SAN FRANCISCO (03/17/2000) - The hot MP3 software market cranks up another degree with a wide-ranging media player from RioPort Inc., released in a beta edition this week.
RioPort Digital Manager 3.0 encodes (rips) audio CD-ROMs to MP3 or Windows Media Format, burns standard audio CDs from MP3 or WMF files, and can download content to portable digital players.
You can download the 6.5MB program for free from the RioPort Web site. It works with Windows 95, 98, NT, and 2000.
If you just want to use it as a player or to rip CDs into Windows Media Format files, no upgrade is necessary. Otherwise, it's limited to 50 MP3 encodes and 25 CD burns. For US$18.95, you can get an unlimited upgrade; or you can purchase unlimited ripping ($9.95) or CD burning ($9.95) separately.
I installed RioPort Audio Manager 3.0 on a Quantex PIII 600 PC equipped with a Sound Blaster Live sound card. It's well worth carefully reading the package's privacy statement, because one new feature may give you pause.
RioPort Audio Manager includes built-in Digital Rights Management with the new industry standard MetaTrust Certification (along with the DRM built into Windows Media Format). This lets record labels deliver content in a secure "DigiBox" that can, for example, prohibit making digital copies.
What's more, the privacy statement says the RioPort Audio Manager may collect information from your PC and send it to RioPort when you're online. The company is interested in the RioPort version, your identity, license authentication information, and what you do with the music files.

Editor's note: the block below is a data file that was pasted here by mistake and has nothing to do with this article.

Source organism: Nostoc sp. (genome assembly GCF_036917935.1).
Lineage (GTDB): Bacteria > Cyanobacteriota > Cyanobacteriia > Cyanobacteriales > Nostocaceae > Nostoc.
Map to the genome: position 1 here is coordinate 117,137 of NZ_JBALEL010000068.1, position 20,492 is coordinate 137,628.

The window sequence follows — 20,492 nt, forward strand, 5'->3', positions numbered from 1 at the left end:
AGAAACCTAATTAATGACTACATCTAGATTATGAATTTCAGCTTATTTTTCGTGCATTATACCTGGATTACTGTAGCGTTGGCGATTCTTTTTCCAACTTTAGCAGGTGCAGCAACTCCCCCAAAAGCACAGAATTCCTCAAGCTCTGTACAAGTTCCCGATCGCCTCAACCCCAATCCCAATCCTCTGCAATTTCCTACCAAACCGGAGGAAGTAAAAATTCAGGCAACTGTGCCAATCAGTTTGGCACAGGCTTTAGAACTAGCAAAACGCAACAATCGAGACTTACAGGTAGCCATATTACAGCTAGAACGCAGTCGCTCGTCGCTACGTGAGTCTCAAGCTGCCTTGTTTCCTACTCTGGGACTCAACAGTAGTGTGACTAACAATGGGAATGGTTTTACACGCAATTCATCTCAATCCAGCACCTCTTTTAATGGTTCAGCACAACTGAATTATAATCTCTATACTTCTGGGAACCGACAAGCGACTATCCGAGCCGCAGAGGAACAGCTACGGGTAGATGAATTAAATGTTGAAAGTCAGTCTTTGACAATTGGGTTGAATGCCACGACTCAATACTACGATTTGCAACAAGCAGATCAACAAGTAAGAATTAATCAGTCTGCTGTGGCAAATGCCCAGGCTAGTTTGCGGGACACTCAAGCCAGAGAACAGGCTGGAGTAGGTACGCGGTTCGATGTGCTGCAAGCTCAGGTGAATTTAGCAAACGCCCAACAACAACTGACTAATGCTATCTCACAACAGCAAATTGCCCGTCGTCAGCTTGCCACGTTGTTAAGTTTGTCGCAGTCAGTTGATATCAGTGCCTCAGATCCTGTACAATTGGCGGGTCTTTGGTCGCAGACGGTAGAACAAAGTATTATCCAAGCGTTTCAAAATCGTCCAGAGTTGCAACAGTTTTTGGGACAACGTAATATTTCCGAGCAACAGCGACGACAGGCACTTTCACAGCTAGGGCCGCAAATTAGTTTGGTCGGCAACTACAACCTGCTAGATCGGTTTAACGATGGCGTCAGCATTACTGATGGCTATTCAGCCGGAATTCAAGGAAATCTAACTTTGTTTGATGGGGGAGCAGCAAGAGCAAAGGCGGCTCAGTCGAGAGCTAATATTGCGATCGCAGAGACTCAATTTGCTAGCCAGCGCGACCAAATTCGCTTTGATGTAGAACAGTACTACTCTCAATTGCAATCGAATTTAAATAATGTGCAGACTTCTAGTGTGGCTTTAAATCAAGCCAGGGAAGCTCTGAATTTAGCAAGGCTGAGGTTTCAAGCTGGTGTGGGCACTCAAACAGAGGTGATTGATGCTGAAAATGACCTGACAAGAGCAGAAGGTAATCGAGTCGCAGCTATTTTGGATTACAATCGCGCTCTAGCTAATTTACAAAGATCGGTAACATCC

If you're willing to live with this side of Digital Rights Management (it's a take-it-or-leave-it proposition), you'll find that RioPort Audio Manager 3.0 a capable media manager.
A Ripping Good Time
You can install it as your default player for audio CDs, MP3, Windows Media Content, streaming content such as Real G2 files, and even Quicktime and AVI movies.
For many MP3 aficionados, the proof is in the ripping. I found RioPort Audio Manager 3.0 excels. Although 128 kbps (offering 11.25:1 audio file reduction) and 160 kbps (9:1 reduction) are the most popular ways to encode audio in "near CD quality" MP3, the package also supports higher quality MP3 files at 192 kbps (7.5:1), 256 kbps (5.6:1), and 320 kbps (4.4:1).
Another plus is ultra-fast ripping. Exact speed depends on your CD-ROM drive and your choice of encoding. The HP CD-Writer Plus 8200i in my PC ripped at six times real time with RioPort Audio Manager 3.0. That means I could convert a 66-minute audio CD to an 128-kbps MP3 files in 9 minutes, 43 seconds.
The package also links to the online CDDB database, which automatically adds the album title, artist, cut titles, and lengths when you fire up an audio CD in your local drive (if you're online at the time).
Otherwise, RioPort Audio Manager 3.0 shares many features with competitors such as MusicMatch Jukebox, RealJukeBox, and Visiosonic PCDJ. For example, you can create a playlist, customize its look, and pair your selection with more than 100 visual effects that change with the music.
One omission, though, is that RioPort Audio Manager 3.0 lacks an equalizer to fine-tune the sound. That would be particularly handy for making inexpensive speakers sound at least marginally better.
RioPort Audio Manager 3.0 includes a mini-Web browser so you can directly connect to RioPort's Web site and music sites like MP3.com. Be warned, downloading MP3 files over a 56K dial-up connection is a time-consuming chore that averages 5 to 10 minutes per song. If you have a broadband cable or DSL connection, the sound possibilities are wide open.